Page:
With record passenger levels and major overhauls planned to passenger facilities underway at Sea-Tac Airport, The Port of Seattle is commissioning a new gate expansion. Located at the northend of the main terminal, Concourse D will be modestly expanded with the addition of a hardstand holdroom. The new 32,500-square foot passenger facility will be a two-story structure where passengers will both arrive and depart from while their planes wait at a hardstand site on the tarmac airfield about a half-mile away. Passengers will be shuttled between the holdroom and hardstand site.
The Port of Seattle has decided to use this as a different approach from the standard concourse-side gangway boarding method to accommodate peak passenger and gate demand. Instead of planes waiting on the tarmac for an open gate, they can move into the the hardstand site and begin the deboarding–and even boarding–process using moveable ramps. Buses will whisk passengers between the Concourse D Hardstand Holdroom and hardstand site north of the North Satellite (which itself is undergoing expansion and refurbishment). Passengers will be able to pick up the baggage as normal or make direct connections via Concourse D and the main terminal.
The holdroom will have capacity for six gates. Port of Seattle expects that the facility will typically accommodate 12 hardstand operations per day. Depending upon traffic, that could be higher or lower. No specific airline is set to use the space yet. While it’s really meant for overflow capacity, some carriers may regularly use it based upon need. The holdroom will advance environmental goals of the Port of Seattle by reducing the amount of idling, emissions, and fuel required for planes waiting for a gate. It will also speed up the overall process for passengers getting them home on-time or ahead of schedule.
The holdroom design is fairly modern. The roof will be articulated and flowy, making the building feel relatively light and airy. The structure will make heavy use of windows to maximize light and transparency to the tarmac where passengers will step out to and from for busing. HOK Architects were the chief designers for the project.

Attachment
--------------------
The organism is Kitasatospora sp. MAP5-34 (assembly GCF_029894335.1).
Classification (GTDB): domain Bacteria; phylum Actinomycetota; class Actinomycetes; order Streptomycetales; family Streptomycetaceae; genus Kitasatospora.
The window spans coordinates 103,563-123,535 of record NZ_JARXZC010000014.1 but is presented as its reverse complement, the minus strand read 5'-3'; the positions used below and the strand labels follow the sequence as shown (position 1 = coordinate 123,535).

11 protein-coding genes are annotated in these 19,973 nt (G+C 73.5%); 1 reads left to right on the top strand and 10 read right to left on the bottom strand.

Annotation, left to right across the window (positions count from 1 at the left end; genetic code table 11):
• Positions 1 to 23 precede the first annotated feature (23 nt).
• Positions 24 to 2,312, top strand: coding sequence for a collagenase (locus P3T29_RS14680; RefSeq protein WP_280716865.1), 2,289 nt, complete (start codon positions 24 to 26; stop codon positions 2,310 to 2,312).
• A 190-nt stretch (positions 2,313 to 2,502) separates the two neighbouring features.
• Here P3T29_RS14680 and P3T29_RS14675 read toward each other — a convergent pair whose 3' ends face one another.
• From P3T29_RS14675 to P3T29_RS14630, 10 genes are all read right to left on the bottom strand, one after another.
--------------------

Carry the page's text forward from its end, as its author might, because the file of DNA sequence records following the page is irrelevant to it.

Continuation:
Inside the building, the ground floor will be dedicated to passenger seating, bathrooms, a children’s play area, and concessions space. Upstairs there will be another concessions and dining area for passenger with some scenic views. The building itself will be directly attached to Concourse D via a skybridge that connects at the upper floor and descends downward with sloped walkways. Other passenger amenities in the holdroom will include electric charging stations and free WiFi.
The Port of Seattle Commission approved the project last year and environmental review has wrapped up. Construction on the new facility is expected to begin in September 2017 with a spring opening to passengers in 2018.
IAF and SAMP
— Seattle-Tacoma Intl. Airport (@flySEA) August 15, 2017
On Tuesday, local officials including Representative Adam Smith and King County Executive Dow Constantine joined
industry and labor leaders for a groundbreaking ceremony for the new International Arrivals Facility (IAF). The IAF will expand Sea-Tac’s capabilities to process international travelers by having a new terminal-side facility just east of Concourse A. A new bridge will be constructed above the tarmac between Concourse A and North Satellite to keep international travelers in a secured corridor. The current customs area is located in the South Satellite and often has significant delays that can stressful to arriving passengers hoping to make connecting flights. Processing international travelers on terminal-side will expedite and improve the customs process.
Work also continues on development of the Sustainable Airport Master Plan (SAMP), which will set out a long-range plan for the airport over the next 20 years. Port of Seattle staff are going through the process of evaluating different alternatives for the master plan to support growth and demand of the airport facilities.
Early information points to significant terminal, cargo, and operational expansions of Sea-Tac Airport. Two different options would add a new passenger terminal north of the main terminal and be directly connected to Concourse D. Either option would also expand the usage of hardstand and include some type of people mover to shuttle passengers between terminal areas. A preferred alternative is expected to be shared with the Port of Seattle Commissioners in early 2019 for consideration and selection. An environmental review will follow the preferred alternative selection and an Environmental Impact Statement would be completed if it is determined to be necessary (a plan of this scope typically requires one).
Stephen is a professional urban planner in Puget Sound with a passion for sustainable, livable, and diverse cities. He is especially interested in how policies, regulations, and programs can promote positive outcomes for communities. With stints in great cities like Bellingham and Cork, Stephen currently lives in Seattle. He primarily covers land use and transportation issues and has been with The Urbanist since 2014.